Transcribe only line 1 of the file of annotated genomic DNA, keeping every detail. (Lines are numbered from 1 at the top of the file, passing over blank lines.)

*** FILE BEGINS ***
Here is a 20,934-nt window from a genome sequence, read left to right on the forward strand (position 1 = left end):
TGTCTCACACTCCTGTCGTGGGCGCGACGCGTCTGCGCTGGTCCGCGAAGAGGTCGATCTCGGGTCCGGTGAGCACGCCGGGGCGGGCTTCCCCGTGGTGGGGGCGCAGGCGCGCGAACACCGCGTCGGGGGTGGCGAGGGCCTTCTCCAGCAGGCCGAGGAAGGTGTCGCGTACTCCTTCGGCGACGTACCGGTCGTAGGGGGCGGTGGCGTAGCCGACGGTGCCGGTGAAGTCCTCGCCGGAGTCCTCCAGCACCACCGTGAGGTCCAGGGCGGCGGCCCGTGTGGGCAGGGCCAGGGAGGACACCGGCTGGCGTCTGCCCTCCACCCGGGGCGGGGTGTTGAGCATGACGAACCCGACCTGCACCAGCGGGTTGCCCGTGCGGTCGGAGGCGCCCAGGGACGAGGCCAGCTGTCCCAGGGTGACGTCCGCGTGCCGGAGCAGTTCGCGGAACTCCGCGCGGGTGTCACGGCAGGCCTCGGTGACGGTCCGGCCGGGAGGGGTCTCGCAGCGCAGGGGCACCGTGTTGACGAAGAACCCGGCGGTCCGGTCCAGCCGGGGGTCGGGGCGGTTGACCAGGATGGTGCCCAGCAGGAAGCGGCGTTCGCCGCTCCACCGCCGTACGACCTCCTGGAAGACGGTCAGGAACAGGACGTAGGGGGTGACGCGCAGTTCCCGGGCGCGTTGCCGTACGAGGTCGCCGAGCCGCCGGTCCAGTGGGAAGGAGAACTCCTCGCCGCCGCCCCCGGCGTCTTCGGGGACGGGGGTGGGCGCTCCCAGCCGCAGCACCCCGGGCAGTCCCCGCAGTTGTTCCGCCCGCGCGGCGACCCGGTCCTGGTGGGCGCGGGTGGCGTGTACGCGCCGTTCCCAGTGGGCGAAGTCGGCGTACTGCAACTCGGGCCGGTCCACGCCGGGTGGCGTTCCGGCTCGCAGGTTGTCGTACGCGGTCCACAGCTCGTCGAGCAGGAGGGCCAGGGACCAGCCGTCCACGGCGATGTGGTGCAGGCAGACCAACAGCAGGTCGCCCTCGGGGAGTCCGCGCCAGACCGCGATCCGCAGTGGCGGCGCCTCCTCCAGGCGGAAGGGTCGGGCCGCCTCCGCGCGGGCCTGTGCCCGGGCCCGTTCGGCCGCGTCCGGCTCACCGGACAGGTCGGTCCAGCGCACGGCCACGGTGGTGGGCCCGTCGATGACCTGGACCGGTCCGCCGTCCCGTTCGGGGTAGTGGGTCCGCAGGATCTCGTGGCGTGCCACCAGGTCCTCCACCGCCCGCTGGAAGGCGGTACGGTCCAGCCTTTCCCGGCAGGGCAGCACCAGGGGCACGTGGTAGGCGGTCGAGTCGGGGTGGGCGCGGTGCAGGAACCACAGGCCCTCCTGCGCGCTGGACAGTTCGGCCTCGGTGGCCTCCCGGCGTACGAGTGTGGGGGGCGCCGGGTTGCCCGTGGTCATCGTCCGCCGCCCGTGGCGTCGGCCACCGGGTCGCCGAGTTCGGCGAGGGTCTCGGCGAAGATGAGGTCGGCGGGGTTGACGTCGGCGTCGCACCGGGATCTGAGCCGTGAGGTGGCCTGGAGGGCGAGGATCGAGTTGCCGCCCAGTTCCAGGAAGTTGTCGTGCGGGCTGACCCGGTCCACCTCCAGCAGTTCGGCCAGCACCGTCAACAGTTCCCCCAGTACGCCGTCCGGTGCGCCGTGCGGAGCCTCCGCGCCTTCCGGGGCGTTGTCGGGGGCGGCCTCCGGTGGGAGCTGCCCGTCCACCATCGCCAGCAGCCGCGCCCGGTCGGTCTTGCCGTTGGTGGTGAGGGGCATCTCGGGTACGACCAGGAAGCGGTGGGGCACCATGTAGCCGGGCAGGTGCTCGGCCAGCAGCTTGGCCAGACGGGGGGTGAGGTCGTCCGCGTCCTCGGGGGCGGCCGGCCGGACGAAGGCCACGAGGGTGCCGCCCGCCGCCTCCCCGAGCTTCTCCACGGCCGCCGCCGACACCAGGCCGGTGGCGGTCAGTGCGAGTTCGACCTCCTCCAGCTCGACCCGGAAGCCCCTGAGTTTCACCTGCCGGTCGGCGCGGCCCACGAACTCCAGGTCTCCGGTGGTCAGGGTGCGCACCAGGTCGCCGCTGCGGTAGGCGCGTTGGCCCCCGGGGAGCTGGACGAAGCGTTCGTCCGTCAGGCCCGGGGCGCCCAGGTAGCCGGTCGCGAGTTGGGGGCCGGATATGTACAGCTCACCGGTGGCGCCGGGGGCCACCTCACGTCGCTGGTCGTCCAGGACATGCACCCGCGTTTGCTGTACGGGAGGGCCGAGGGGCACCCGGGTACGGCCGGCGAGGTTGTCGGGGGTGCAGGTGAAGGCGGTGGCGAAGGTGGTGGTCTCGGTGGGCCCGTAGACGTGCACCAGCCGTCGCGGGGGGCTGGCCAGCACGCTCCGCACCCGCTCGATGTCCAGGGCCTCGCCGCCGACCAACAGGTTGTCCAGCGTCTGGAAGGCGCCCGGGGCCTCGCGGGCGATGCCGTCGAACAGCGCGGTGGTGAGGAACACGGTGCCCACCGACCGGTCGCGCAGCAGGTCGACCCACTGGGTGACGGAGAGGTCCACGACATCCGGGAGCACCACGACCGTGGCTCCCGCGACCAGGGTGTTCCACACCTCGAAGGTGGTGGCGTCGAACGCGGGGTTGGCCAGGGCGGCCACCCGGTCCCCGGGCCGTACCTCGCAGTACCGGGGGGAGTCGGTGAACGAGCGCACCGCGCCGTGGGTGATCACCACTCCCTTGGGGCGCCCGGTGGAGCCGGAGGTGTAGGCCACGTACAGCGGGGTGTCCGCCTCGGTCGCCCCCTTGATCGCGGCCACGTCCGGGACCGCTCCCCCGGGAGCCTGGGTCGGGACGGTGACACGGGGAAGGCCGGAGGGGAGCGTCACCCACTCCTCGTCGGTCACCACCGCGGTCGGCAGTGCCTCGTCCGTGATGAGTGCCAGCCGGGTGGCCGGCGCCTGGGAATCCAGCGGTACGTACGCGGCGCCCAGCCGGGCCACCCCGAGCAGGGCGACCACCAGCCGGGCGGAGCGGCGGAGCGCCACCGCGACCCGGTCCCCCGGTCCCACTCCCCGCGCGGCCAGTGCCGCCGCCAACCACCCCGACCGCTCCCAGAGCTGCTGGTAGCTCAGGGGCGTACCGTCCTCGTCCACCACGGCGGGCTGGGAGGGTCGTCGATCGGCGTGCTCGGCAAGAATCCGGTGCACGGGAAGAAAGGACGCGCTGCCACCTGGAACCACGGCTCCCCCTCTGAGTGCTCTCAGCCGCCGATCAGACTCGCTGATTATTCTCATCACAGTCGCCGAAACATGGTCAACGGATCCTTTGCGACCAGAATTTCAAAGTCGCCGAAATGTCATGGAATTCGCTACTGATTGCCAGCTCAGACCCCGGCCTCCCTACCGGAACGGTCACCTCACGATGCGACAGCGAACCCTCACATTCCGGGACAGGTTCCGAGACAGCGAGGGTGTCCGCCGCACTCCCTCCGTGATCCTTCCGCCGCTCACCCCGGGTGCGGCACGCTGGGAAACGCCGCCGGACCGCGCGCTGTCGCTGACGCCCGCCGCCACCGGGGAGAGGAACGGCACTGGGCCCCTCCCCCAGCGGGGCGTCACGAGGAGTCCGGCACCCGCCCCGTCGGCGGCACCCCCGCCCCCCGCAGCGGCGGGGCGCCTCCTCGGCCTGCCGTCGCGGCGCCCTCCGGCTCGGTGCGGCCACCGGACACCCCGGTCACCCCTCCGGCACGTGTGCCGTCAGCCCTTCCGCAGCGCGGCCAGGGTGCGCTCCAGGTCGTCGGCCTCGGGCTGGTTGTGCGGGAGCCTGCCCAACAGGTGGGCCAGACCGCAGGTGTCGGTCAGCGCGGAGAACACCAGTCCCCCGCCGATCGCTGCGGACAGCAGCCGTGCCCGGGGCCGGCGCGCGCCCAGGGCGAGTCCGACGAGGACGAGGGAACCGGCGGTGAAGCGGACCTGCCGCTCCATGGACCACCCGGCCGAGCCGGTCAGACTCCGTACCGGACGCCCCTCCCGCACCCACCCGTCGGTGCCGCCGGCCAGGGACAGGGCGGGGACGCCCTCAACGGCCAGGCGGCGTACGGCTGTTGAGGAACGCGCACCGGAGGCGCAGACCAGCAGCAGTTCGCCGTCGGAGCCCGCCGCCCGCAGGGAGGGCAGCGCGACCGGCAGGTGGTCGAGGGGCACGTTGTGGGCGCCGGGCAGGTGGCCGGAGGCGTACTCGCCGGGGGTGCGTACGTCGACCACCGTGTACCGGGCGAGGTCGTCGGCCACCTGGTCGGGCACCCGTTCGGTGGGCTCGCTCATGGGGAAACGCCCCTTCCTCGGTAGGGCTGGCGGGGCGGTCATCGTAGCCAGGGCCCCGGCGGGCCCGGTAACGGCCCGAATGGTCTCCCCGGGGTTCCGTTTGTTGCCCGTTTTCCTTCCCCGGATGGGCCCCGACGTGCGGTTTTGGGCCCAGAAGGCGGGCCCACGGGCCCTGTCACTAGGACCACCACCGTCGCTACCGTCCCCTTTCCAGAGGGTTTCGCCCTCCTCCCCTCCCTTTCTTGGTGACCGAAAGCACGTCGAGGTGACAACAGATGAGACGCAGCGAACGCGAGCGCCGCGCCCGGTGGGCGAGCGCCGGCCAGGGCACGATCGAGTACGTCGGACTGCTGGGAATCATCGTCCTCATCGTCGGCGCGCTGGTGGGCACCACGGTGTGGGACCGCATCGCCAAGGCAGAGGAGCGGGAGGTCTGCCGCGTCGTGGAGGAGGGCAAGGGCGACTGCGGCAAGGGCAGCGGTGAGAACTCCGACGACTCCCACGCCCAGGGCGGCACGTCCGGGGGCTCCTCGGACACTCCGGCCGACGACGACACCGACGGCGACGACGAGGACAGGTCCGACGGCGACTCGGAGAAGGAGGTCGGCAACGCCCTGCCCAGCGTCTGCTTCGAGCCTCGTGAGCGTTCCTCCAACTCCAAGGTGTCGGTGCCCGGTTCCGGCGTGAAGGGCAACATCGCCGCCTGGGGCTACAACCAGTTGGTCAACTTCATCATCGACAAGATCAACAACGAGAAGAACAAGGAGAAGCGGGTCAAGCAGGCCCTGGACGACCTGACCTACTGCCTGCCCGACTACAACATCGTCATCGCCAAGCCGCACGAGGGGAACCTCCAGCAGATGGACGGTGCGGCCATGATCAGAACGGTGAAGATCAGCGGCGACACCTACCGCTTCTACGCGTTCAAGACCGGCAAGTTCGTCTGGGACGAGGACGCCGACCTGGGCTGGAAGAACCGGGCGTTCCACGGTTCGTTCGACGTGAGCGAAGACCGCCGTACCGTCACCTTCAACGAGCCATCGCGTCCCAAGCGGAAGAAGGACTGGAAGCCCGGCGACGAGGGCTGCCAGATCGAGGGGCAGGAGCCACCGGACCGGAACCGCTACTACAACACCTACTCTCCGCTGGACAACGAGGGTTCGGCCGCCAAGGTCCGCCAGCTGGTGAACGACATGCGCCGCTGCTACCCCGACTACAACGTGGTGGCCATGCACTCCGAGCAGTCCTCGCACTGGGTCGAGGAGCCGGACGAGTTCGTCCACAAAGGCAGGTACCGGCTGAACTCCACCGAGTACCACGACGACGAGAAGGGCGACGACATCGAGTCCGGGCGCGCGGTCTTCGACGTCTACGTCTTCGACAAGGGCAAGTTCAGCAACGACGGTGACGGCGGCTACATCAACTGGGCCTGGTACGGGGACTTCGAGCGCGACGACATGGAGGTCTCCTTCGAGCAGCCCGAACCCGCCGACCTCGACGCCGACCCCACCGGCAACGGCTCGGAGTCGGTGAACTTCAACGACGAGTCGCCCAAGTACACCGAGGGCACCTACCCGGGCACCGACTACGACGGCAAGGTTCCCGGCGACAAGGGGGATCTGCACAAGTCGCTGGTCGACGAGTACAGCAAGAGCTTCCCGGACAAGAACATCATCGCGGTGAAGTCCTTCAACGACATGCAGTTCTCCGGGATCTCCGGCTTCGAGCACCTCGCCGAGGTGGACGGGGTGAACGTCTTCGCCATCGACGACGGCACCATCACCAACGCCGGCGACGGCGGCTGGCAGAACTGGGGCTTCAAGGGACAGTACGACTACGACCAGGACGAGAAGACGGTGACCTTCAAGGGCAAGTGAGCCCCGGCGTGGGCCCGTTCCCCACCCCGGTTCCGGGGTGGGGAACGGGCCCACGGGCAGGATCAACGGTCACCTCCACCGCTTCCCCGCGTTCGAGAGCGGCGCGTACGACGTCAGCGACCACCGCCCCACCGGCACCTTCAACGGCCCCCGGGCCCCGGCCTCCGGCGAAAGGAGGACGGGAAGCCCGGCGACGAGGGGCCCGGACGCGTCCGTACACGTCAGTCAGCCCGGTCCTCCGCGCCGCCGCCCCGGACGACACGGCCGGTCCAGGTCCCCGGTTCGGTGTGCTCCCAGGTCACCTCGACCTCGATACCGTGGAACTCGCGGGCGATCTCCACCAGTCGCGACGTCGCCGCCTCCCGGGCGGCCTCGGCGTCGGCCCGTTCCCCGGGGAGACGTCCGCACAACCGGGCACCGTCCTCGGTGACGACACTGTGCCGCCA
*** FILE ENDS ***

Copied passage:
Here is a 20,934-nt window from a genome sequence, read left to right on the forward strand (position 1 = left end):